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Home News Defense Health Agency Year in Review

Defense Health Agency Year in Review

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As I complete my first year as director of the Defense Health Agency, I am gratified by the exciting, challenging and inspiring opportunities the agency and I have experienced. Now, as 2016 comes to an end, it is important to reflect on the goals, accomplishments and events that shaped DHA this year, and how they will carry us into 2017.

Throughout the year, we explored and pursued how to best meet each of our goals in ways meaningful to our stakeholders. It’s been extremely encouraging to see the progress we’ve made focusing on the areas of strengthening our role as a combat support agency, fortifying our relationship with the services and optimizing DHA operations.

We’ve made great strides in defining our role as a supporting element to our major stakeholders, primarily the services. Our relationship with the services is the foundation of what we do. In the operational arena, we’ve taken a novel approach as a combat support agency to identify how we can best support the combatant commanders. By working directly with the combatant commands and the Joint Staff surgeon, we’ve identified the readiness problem sets DHA is uniquely situated to address. 

By reconfiguring our organization this year, an accomplishment only made possible by our talented DHA leadership, we are able to optimize the DHA in a way that positions us favorably for the new year. We reduced silos and flattened our organization to promote an objectives-oriented approach to strategic execution while sharing knowledge in a cross-matrixed environment. This not only enhanced our communication and how we address challenges across the agency, more importantly, how we formulate the solutions going forward.

As we transition into 2017, I see three important focus areas. First, as we deploy MHS GENESIS at our initial site in the Pacific Northwest, we will keenly look at the opportunities to compress the deployment schedule across the Military Health System. Our preparation for initial operating capability and the lessons learned upon deployment and implementation will inform our subsequent waves of deployment.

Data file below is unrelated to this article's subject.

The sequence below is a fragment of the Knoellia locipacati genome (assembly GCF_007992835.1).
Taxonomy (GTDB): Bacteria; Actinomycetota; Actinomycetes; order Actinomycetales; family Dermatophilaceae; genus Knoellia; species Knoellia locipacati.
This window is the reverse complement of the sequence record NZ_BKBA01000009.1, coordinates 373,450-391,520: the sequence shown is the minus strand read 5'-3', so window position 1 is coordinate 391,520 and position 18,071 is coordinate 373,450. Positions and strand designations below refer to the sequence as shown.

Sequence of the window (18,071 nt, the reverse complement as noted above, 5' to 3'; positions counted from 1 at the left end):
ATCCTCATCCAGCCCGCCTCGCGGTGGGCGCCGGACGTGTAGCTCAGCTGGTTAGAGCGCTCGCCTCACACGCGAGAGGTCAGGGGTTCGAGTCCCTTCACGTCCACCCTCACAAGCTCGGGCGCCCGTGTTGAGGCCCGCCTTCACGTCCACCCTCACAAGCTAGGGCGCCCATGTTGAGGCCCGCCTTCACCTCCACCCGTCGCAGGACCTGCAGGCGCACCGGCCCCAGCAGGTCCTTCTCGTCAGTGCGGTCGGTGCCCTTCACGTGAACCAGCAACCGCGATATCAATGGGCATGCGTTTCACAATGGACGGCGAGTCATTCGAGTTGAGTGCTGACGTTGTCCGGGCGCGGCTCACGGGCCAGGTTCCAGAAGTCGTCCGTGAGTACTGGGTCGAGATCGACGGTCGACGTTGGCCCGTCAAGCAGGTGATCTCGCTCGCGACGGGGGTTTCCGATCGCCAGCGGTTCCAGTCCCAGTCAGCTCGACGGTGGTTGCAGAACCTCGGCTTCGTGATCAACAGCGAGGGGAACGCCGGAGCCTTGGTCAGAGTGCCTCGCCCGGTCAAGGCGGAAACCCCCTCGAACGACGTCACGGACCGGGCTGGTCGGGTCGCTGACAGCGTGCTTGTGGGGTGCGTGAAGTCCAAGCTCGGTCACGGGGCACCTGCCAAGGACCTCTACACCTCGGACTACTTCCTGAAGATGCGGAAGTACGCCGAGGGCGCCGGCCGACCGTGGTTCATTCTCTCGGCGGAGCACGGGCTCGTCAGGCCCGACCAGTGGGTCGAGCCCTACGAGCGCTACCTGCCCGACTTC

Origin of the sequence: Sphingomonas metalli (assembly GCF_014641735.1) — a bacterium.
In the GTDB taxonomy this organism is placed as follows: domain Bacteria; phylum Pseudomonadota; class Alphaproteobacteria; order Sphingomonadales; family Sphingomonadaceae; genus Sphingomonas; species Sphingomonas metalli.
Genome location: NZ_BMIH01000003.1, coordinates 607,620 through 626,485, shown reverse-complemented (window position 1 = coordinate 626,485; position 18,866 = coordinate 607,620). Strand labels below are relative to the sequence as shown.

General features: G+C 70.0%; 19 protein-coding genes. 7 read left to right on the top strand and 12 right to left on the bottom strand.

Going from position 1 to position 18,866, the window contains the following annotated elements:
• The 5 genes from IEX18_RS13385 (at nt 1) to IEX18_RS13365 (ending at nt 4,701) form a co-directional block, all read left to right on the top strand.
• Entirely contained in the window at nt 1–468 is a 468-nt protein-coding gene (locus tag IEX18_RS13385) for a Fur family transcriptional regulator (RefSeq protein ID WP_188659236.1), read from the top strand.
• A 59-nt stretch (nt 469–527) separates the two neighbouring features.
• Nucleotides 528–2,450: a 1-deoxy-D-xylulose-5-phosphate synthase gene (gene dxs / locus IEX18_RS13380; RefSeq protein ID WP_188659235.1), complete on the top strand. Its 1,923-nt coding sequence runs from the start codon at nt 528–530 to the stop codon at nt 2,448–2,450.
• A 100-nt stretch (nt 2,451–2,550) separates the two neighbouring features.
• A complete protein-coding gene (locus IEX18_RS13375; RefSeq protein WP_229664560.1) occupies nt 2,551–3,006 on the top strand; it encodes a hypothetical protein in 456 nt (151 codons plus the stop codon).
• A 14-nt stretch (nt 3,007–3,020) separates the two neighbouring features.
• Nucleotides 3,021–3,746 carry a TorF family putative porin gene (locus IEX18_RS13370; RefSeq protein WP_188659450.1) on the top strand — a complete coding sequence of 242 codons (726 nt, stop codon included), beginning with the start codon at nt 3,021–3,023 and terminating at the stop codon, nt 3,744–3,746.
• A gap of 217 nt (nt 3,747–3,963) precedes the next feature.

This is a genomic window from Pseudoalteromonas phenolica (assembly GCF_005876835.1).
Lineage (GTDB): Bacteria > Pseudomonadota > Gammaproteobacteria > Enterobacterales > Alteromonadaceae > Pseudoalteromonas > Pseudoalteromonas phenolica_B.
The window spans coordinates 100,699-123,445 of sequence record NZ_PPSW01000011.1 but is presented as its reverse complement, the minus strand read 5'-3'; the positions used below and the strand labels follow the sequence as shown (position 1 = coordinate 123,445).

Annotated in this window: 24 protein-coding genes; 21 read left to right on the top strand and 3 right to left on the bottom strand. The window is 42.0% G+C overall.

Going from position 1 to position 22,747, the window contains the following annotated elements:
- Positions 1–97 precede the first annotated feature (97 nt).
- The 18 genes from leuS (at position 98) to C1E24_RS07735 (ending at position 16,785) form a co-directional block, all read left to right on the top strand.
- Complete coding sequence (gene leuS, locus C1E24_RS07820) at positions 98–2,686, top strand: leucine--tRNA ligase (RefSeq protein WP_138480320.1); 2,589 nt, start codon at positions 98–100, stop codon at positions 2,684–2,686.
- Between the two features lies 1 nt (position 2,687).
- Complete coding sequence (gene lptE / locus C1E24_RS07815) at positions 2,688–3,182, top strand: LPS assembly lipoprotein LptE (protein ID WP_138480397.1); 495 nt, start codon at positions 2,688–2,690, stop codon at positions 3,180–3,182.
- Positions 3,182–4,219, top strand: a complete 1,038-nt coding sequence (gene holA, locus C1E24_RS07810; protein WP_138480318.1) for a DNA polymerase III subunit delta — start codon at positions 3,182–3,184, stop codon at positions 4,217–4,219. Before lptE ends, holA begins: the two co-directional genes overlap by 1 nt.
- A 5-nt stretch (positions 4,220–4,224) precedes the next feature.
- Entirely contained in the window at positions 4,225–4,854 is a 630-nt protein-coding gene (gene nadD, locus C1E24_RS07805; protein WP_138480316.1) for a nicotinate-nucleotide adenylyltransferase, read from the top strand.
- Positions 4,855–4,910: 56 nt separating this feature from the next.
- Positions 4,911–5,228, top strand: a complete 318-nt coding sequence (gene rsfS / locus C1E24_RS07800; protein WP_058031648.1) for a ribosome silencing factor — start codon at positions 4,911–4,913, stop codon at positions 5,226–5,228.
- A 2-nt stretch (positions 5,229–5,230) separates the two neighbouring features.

Another focus area is the implementation of the TRICARE 2017 contracts. We recently received a positive ruling from the U.S. Government Accountability Office allowing our transition work to continue. We’ll ensure our new vendors come on board smoothly next year after their transition periods. Our early success with the awards to our contract partners and our mitigation of previous transition challenges has been very encouraging.

Lastly, a great deal of interest will focus on Title VII of the National Defense Authorization Act of 2017. While challenges exist with implementing the aggressively paced schedule, our recent organizational re-configuration and 2017 strategic planning session favorably positions DHA to address many of the efforts quickly. As we coordinate efforts among the services, the Joint Staff and DHA, it is important to recognize how the NDAA provides turning mechanisms to create an integrated system of health and readiness for all our beneficiaries.

As always, I very much appreciate the feedback and insights our stakeholders continually and generously share with us. We are committed to being responsive and supportive to all stakeholders. For our internal stakeholders, it is my hope that those within DHA find their experiences and time here to be personally and professionally enhancing.

As I reflect on the talent, commitment and focus I have seen in our people, my admiration and appreciation for what they do and what they represent continues to grow. Even when faced with hurdles, they continue to rise to the challenge and perform beyond expectations. This is an essential capability. DHA as a facilitative agency that supports, implements and sustains the Military Health System affirms the value DHA brings to the MHS.

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Did you know?

A veteran’s family must request a United States flag.

A flag is provided at no cost to drape the casket or accompany the urn of a deceased veteran. Generally, the flag is given to the next of kin. Only one flag may be provided per veteran. Upon the request of the family, an “Application for United States Flag for Burial Purposes” (VA Form 21-2008) must be submitted along with a copy of the veteran’s discharge papers. Flags may be obtained from VA regional offices and most U.S. Post Offices.